Recycling plastics back into oil: solutions available
With IMO 2020 coming on and growing demand for petrochemical products and low-sulphur fuel, downstream oil and gas companies are looking for the ways to cut down the costs. One of the possible solutions to the problem is recycling plastics back into oil. This would allow to solve two problems at a time by providing sustainable feedstock for the downstream industry and divesting plastic waste. According to the Science Advance 2017 study there had been 8.3 bln tons of plastics produced, of which 6.3 bln tons has become plastic waste, and only 9% of that has been recycled (source: advances.sciencemag.org).
There are quite a number of recycling technologies on the market: some produce synthetic crude oil, some turn plastics directly into fuel. Though some companies already implement these technologies at their production sites, they are not as widespread as we could imagine. Are there really operational and commercialized recycling solutions? The answer is “yes” and now is the right time for the companies to take a closer look at this trend: here I will analyse the recycling projects and solutions by different providers and companies in terms of how they work and develop.
RT7000 by Recycling Technologies
RT7000 production unit applies thermal cracking to break waste plastics into fractions called Plaxx which can be used as low sulphur fuel oil and petrochemical feedstock, with 85% conversion rate. At the moment, RT7000 is presented at the Recycling Technologies’ facility in Swindon, UK, with plans to install 1700 units and reach 7 mln tpa capacity by 2027.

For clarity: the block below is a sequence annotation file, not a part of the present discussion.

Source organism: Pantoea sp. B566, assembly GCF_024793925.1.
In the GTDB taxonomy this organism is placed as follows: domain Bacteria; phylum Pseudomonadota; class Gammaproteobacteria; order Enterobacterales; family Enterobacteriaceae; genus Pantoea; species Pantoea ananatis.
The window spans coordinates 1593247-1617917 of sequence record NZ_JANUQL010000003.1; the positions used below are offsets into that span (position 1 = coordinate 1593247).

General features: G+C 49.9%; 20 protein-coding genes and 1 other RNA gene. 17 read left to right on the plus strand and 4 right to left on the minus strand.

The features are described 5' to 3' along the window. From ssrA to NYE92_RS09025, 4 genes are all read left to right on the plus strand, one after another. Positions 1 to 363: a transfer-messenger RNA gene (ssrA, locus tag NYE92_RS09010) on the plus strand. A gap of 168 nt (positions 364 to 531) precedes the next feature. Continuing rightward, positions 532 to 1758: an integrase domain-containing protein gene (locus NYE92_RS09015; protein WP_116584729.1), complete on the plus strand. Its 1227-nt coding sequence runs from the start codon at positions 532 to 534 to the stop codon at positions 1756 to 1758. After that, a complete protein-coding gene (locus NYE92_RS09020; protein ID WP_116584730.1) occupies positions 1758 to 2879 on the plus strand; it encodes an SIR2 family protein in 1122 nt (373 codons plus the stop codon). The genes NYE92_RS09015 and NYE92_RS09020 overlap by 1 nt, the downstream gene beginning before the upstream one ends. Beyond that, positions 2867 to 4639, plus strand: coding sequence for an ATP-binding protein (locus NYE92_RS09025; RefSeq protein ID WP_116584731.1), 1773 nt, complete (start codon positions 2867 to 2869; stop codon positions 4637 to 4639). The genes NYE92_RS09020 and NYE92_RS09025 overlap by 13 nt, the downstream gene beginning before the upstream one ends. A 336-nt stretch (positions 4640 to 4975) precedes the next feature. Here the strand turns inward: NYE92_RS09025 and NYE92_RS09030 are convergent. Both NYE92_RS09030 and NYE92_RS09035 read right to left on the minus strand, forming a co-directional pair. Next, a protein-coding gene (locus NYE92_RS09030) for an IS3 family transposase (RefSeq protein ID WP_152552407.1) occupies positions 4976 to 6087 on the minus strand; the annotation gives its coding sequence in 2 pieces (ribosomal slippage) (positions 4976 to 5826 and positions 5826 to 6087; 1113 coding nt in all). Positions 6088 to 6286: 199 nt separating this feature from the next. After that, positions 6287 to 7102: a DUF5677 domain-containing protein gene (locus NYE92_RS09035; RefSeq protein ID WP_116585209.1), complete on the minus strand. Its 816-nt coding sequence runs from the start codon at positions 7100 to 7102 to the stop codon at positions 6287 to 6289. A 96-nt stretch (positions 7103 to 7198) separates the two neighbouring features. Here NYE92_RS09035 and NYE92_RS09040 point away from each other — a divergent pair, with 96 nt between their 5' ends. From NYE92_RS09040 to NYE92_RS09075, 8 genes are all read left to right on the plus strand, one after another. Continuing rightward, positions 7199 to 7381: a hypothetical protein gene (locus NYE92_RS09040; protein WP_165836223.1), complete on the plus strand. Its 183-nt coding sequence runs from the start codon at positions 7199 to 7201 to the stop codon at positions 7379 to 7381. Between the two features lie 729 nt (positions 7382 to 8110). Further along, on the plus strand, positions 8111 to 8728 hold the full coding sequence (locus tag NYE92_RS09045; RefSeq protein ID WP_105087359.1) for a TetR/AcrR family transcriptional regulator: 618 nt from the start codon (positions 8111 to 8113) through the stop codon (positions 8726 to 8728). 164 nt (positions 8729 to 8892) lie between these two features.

Cat-HTR (Catalytic Hydrothermal Reactor) by Licella Holdings
Plastic conversion system by Renewlogy
ChemCycling by BASF
Thermochemical recycling process applied in ChemCycling converts mixed and contaminated waste plastics into oil or syngas that goes further as feedstock for refining and petrochemical production. Now this technology is implemented at the BASF Verbund production sites, with such companies as Jaguar Land Rover, Storopack, Südpack and Schneider Electric having already tested ChemCycling’s product in their business.
ReOil by OMV
OMV uses ReOil technology based on thermal cracking that transforms plastic wastes into gas and synthetic crude oil. Recycling products can then be used as a raw material for refining and petrochemical processes providing sustainable feedstock for downstream operations. With a pilot ReOil plant operating at the OMV’s Schwechat refinery, this technology is to reach the industrial scale by 2025.
Recycling integration could lead to essential CO2 emission reduction and cost cuts together with sustainable feedstock and environment preservation. However these technologies are relatively new to the market and require understanding of how they work and how to integrate them in the existing production process.
Article by: Regina Chislova, Project director of PRC Europe.
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